Why? Because humans need to feel like they're making progress in order to stay motivated. If it takes more than six months to create a usable prototype, chances are you'll give up before you get very far. Trust me, if you spend a week building a "revolutionary" user-registration system for your product, you are not going to make it.
In the early days, the most important thing you can do is get a working prototype out there in the market and see how it fares. Then, once you have some traction and resources behind you, you can go back and build more or rebuild.
Fortunately for entrepreneurs today, there are so many open source projects, modern frameworks, and out-of-the-box systems available that most "standard" features are already built for you. All you have to do is bring these products together, tweak them, and you'll be halfway there. This also lets you focus your limited time and precious energy on the things that really matter (like your core technology).
Complementary cofounders are important for all entrepreneurs, but particularly for those haven't quit their day jobs yet. Finding a cofounder who believes in the startup as much as you do and who's as invested as you are is crucial for one reason above all: With someone else on board, it’s much harder to quit.
Your idea or company is no longer only about you, and that creates accountability. You can't fail someone who followed you into battle. Pinning down a cofounder also means there are two people hard at work, so progress will feel faster, which is good, not just for your chances of success, but also for your motivation. Since you and your cofounder will hit your own highs and lows at different times, you'll be able to prop each other up.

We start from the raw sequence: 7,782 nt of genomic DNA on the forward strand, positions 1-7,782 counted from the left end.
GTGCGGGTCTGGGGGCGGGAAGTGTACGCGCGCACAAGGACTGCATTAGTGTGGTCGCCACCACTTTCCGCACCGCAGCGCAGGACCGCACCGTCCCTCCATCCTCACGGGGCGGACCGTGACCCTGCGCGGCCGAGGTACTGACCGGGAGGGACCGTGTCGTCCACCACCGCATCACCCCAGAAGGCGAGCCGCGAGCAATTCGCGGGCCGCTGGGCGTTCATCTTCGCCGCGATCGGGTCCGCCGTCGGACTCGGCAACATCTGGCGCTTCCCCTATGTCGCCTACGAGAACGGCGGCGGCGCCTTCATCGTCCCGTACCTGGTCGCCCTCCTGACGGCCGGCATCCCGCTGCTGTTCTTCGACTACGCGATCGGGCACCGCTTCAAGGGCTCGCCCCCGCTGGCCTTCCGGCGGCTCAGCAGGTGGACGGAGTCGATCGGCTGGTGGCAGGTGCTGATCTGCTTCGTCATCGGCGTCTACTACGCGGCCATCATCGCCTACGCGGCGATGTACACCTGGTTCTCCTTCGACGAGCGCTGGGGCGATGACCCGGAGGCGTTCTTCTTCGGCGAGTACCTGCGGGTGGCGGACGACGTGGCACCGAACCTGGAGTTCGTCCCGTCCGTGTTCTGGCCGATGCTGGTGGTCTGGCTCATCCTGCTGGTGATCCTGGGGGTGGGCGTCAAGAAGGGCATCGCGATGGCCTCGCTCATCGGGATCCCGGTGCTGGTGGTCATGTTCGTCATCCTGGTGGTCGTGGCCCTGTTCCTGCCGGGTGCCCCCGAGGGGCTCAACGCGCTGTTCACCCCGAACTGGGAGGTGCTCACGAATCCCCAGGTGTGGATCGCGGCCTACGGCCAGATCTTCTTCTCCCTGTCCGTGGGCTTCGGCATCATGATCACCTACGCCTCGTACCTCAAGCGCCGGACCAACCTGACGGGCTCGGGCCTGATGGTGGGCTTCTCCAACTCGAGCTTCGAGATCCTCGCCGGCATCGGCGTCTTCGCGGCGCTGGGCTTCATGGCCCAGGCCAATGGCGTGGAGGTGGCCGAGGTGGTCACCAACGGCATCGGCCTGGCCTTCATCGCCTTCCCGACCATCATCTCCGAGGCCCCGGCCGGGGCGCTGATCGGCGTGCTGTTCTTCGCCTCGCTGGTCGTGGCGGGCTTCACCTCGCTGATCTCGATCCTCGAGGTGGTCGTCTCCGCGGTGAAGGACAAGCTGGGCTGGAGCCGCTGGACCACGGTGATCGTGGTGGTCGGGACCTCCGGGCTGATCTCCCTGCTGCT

And on a more practical level, a partner also gives you someone to bounce ideas off and challenge your perspective with their own. Decisions can come from a place of discussion and collaboration, instead of your own swirling, overtired, and overworked brain.
While keeping a steady job gives you more of a financial cushion, it of course doesn't mean you'll have plenty of spare cash to spend on your startup. The same way every second counts, so does every penny, and saving can be extra tough if you live someplace like San Francisco or New York. The last thing you want is to build a product and not have enough resources to market it, brand it, or scale it, but with some creativity, you can build and scale a startup to thousands of users with almost no money.
How? Some of it comes down to how you pick your tools. At first, I used AWS to host a small website and paid over $70 a month, when I could've been paying $5–$10 with Digital Ocean. And when I first started email marketing, I used MailChimp and paid over $150 a month for a few thousand users before switching to Sendy, which allowed me to send tens of thousands of emails for less than $10 a month. When I first started with Facebook ads, all I did was choose a country and an age group for targeting, which resulted in wasted money from click-bots. Later on I switched to Custom Audiences to build highly targeted campaigns, which resulted in way more users for way less money. I could go on, but you get the idea.
If you're a small startup (with under 20,000–30,000 users), there's no reason to pay more than $50 a month for just about any service.
Moonlighting is all about time, money, and motivation. Those three are closely intertwined, so if you lapse on one, the others will fall along with it—leaving you with only your day job all over again.
Tigran Sloyan is the cofounder and CEO of CodeFights, a startup aiming to make improving your coding skills and finding your dream job fun and accessible to everyone in the world.